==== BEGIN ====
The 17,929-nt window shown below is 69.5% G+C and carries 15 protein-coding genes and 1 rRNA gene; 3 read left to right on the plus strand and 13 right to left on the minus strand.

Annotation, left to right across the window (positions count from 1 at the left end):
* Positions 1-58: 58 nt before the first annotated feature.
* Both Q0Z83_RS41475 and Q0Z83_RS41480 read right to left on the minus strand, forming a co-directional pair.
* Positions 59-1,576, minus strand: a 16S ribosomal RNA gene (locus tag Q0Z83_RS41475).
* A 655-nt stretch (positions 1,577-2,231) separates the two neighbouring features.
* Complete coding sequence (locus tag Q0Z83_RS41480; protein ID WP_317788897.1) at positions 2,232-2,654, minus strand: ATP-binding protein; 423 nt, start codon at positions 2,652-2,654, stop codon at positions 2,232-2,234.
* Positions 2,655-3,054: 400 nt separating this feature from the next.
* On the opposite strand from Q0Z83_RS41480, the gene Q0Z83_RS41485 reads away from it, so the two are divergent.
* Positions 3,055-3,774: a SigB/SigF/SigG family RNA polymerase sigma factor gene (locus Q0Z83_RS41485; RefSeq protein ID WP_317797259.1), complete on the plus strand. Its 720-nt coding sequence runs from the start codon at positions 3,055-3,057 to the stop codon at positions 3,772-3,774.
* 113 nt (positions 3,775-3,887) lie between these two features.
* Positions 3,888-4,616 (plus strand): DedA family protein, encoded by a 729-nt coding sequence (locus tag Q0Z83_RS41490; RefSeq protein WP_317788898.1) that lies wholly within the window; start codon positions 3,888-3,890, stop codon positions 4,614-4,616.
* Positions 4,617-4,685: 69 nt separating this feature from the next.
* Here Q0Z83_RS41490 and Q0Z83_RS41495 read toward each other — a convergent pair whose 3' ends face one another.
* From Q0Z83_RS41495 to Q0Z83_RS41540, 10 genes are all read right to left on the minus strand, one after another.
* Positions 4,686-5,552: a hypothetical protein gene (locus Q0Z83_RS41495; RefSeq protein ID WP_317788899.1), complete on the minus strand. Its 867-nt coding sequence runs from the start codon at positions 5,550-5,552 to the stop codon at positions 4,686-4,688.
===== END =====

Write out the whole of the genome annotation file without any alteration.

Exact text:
The 17,929-nt window shown below is 69.5% G+C and carries 15 protein-coding genes and 1 rRNA gene; 3 read left to right on the plus strand and 13 right to left on the minus strand.

Annotation, left to right across the window (positions count from 1 at the left end):
* Positions 1-58: 58 nt before the first annotated feature.
* Both Q0Z83_RS41475 and Q0Z83_RS41480 read right to left on the minus strand, forming a co-directional pair.
* Positions 59-1,576, minus strand: a 16S ribosomal RNA gene (locus tag Q0Z83_RS41475).
* A 655-nt stretch (positions 1,577-2,231) separates the two neighbouring features.
* Complete coding sequence (locus tag Q0Z83_RS41480; protein ID WP_317788897.1) at positions 2,232-2,654, minus strand: ATP-binding protein; 423 nt, start codon at positions 2,652-2,654, stop codon at positions 2,232-2,234.
* Positions 2,655-3,054: 400 nt separating this feature from the next.
* On the opposite strand from Q0Z83_RS41480, the gene Q0Z83_RS41485 reads away from it, so the two are divergent.
* Positions 3,055-3,774: a SigB/SigF/SigG family RNA polymerase sigma factor gene (locus Q0Z83_RS41485; RefSeq protein ID WP_317797259.1), complete on the plus strand. Its 720-nt coding sequence runs from the start codon at positions 3,055-3,057 to the stop codon at positions 3,772-3,774.
* 113 nt (positions 3,775-3,887) lie between these two features.
* Positions 3,888-4,616 (plus strand): DedA family protein, encoded by a 729-nt coding sequence (locus tag Q0Z83_RS41490; RefSeq protein WP_317788898.1) that lies wholly within the window; start codon positions 3,888-3,890, stop codon positions 4,614-4,616.
* Positions 4,617-4,685: 69 nt separating this feature from the next.
* Here Q0Z83_RS41490 and Q0Z83_RS41495 read toward each other — a convergent pair whose 3' ends face one another.
* From Q0Z83_RS41495 to Q0Z83_RS41540, 10 genes are all read right to left on the minus strand, one after another.
* Positions 4,686-5,552: a hypothetical protein gene (locus Q0Z83_RS41495; RefSeq protein ID WP_317788899.1), complete on the minus strand. Its 867-nt coding sequence runs from the start codon at positions 5,550-5,552 to the stop codon at positions 4,686-4,688.